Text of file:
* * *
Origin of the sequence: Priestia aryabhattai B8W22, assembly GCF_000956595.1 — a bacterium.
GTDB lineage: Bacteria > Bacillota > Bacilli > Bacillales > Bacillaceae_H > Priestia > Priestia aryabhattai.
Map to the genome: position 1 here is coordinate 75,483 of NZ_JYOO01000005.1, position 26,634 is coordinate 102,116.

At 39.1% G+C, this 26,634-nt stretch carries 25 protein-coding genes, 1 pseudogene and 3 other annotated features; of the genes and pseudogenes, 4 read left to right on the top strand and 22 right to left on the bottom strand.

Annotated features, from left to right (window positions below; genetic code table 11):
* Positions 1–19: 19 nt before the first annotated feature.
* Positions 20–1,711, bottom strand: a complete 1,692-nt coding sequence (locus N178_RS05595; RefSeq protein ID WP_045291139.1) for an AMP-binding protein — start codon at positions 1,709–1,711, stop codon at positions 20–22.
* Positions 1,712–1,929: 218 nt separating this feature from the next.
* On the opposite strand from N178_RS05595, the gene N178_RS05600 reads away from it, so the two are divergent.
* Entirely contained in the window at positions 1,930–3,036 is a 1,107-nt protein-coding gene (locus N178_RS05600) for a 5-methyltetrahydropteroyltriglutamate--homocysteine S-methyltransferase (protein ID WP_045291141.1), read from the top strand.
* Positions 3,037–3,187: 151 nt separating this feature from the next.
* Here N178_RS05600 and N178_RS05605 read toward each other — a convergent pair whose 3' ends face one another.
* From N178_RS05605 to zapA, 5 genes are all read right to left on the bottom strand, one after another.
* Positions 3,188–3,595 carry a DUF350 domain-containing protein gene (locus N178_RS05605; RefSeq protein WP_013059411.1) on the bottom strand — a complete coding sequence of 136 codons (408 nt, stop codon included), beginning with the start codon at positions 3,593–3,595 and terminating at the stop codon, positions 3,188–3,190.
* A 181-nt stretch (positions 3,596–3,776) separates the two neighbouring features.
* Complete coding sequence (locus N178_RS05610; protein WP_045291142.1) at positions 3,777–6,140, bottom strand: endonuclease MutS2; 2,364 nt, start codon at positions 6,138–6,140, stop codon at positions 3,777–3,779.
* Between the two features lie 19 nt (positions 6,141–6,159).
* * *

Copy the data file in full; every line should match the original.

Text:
Origin of the sequence: Priestia aryabhattai B8W22, assembly GCF_000956595.1 — a bacterium.
GTDB lineage: Bacteria > Bacillota > Bacilli > Bacillales > Bacillaceae_H > Priestia > Priestia aryabhattai.
Map to the genome: position 1 here is coordinate 75,483 of NZ_JYOO01000005.1, position 26,634 is coordinate 102,116.

At 39.1% G+C, this 26,634-nt stretch carries 25 protein-coding genes, 1 pseudogene and 3 other annotated features; of the genes and pseudogenes, 4 read left to right on the top strand and 22 right to left on the bottom strand.

Annotated features, from left to right (window positions below; genetic code table 11):
* Positions 1–19: 19 nt before the first annotated feature.
* Positions 20–1,711, bottom strand: a complete 1,692-nt coding sequence (locus N178_RS05595; RefSeq protein ID WP_045291139.1) for an AMP-binding protein — start codon at positions 1,709–1,711, stop codon at positions 20–22.
* Positions 1,712–1,929: 218 nt separating this feature from the next.
* On the opposite strand from N178_RS05595, the gene N178_RS05600 reads away from it, so the two are divergent.
* Entirely contained in the window at positions 1,930–3,036 is a 1,107-nt protein-coding gene (locus N178_RS05600) for a 5-methyltetrahydropteroyltriglutamate--homocysteine S-methyltransferase (protein ID WP_045291141.1), read from the top strand.
* Positions 3,037–3,187: 151 nt separating this feature from the next.
* Here N178_RS05600 and N178_RS05605 read toward each other — a convergent pair whose 3' ends face one another.
* From N178_RS05605 to zapA, 5 genes are all read right to left on the bottom strand, one after another.
* Positions 3,188–3,595 carry a DUF350 domain-containing protein gene (locus N178_RS05605; RefSeq protein WP_013059411.1) on the bottom strand — a complete coding sequence of 136 codons (408 nt, stop codon included), beginning with the start codon at positions 3,593–3,595 and terminating at the stop codon, positions 3,188–3,190.
* A 181-nt stretch (positions 3,596–3,776) separates the two neighbouring features.
* Complete coding sequence (locus N178_RS05610; protein WP_045291142.1) at positions 3,777–6,140, bottom strand: endonuclease MutS2; 2,364 nt, start codon at positions 6,138–6,140, stop codon at positions 3,777–3,779.
* Between the two features lie 19 nt (positions 6,141–6,159).